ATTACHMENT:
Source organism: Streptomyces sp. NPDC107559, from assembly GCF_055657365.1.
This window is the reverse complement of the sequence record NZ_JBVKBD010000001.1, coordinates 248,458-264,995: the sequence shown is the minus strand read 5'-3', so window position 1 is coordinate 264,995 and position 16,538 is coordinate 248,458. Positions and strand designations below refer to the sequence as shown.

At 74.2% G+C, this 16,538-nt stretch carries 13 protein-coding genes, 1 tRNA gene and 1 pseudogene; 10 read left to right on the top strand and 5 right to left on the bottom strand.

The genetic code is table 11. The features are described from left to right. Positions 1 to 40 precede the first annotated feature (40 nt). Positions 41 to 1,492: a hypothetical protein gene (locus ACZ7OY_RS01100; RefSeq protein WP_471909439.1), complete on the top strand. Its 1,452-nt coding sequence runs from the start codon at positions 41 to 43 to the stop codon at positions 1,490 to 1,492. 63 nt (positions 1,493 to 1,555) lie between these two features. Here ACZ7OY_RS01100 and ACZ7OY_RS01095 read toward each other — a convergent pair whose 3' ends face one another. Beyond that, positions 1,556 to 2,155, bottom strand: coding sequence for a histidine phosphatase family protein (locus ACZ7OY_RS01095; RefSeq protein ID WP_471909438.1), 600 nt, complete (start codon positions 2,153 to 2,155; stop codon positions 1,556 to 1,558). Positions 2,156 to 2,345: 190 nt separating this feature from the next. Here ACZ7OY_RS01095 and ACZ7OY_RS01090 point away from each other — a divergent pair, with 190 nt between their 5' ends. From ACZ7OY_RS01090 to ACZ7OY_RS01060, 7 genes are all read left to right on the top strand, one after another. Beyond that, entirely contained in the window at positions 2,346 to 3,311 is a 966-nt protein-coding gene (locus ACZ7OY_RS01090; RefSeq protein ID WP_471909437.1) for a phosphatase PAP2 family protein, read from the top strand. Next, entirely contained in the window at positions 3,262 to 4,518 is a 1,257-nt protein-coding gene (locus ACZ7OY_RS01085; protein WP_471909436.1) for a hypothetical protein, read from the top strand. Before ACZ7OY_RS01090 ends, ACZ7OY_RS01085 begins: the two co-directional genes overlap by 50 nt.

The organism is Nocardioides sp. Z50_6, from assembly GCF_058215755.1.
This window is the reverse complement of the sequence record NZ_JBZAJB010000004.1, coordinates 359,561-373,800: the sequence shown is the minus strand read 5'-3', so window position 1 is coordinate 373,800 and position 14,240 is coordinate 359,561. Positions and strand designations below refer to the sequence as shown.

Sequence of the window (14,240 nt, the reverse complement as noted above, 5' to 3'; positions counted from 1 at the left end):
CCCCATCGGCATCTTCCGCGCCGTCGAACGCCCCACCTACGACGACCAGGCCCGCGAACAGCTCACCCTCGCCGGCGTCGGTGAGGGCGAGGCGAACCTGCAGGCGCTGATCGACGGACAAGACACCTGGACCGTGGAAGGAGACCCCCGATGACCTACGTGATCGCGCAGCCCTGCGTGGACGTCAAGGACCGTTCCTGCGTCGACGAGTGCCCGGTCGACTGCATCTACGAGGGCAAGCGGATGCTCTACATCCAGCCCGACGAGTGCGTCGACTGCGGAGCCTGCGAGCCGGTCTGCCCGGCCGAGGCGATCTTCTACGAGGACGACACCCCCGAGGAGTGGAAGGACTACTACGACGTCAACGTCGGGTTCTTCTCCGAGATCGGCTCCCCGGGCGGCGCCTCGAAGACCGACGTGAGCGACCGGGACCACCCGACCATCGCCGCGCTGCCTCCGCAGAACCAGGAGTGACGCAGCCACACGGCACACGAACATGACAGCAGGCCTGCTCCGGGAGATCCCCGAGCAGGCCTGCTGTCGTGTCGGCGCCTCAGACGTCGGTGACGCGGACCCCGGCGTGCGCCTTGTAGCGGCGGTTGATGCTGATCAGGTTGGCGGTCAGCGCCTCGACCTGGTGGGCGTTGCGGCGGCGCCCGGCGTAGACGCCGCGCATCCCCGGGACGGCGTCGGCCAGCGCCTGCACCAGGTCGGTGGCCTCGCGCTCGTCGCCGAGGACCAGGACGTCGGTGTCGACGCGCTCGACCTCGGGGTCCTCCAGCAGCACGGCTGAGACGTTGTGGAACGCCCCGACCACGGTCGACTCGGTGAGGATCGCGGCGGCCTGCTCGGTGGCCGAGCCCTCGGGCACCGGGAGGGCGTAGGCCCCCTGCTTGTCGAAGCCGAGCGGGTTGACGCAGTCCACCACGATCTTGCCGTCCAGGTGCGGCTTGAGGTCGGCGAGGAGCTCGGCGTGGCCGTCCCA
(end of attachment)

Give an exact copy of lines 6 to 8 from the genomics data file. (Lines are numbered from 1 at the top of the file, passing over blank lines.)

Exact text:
This window is the reverse complement of the sequence record NZ_JBZAJB010000004.1, coordinates 359,561-373,800: the sequence shown is the minus strand read 5'-3', so window position 1 is coordinate 373,800 and position 14,240 is coordinate 359,561. Positions and strand designations below refer to the sequence as shown.

Sequence of the window (14,240 nt, the reverse complement as noted above, 5' to 3'; positions counted from 1 at the left end):
CCCCATCGGCATCTTCCGCGCCGTCGAACGCCCCACCTACGACGACCAGGCCCGCGAACAGCTCACCCTCGCCGGCGTCGGTGAGGGCGAGGCGAACCTGCAGGCGCTGATCGACGGACAAGACACCTGGACCGTGGAAGGAGACCCCCGATGACCTACGTGATCGCGCAGCCCTGCGTGGACGTCAAGGACCGTTCCTGCGTCGACGAGTGCCCGGTCGACTGCATCTACGAGGGCAAGCGGATGCTCTACATCCAGCCCGACGAGTGCGTCGACTGCGGAGCCTGCGAGCCGGTCTGCCCGGCCGAGGCGATCTTCTACGAGGACGACACCCCCGAGGAGTGGAAGGACTACTACGACGTCAACGTCGGGTTCTTCTCCGAGATCGGCTCCCCGGGCGGCGCCTCGAAGACCGACGTGAGCGACCGGGACCACCCGACCATCGCCGCGCTGCCTCCGCAGAACCAGGAGTGACGCAGCCACACGGCACACGAACATGACAGCAGGCCTGCTCCGGGAGATCCCCGAGCAGGCCTGCTGTCGTGTCGGCGCCTCAGACGTCGGTGACGCGGACCCCGGCGTGCGCCTTGTAGCGGCGGTTGATGCTGATCAGGTTGGCGGTCAGCGCCTCGACCTGGTGGGCGTTGCGGCGGCGCCCGGCGTAGACGCCGCGCATCCCCGGGACGGCGTCGGCCAGCGCCTGCACCAGGTCGGTGGCCTCGCGCTCGTCGCCGAGGACCAGGACGTCGGTGTCGACGCGCTCGACCTCGGGGTCCTCCAGCAGCACGGCTGAGACGTTGTGGAACGCCCCGACCACGGTCGACTCGGTGAGGATCGCGGCGGCCTGCTCGGTGGCCGAGCCCTCGGGCACCGGGAGGGCGTAGGCCCCCTGCTTGTCGAAGCCGAGCGGGTTGACGCAGTCCACCACGATCTTGCCGTCCAGGTGCGGCTTGAGGTCGGCGAGGAGCTCGGCGTGGCCGTCCCA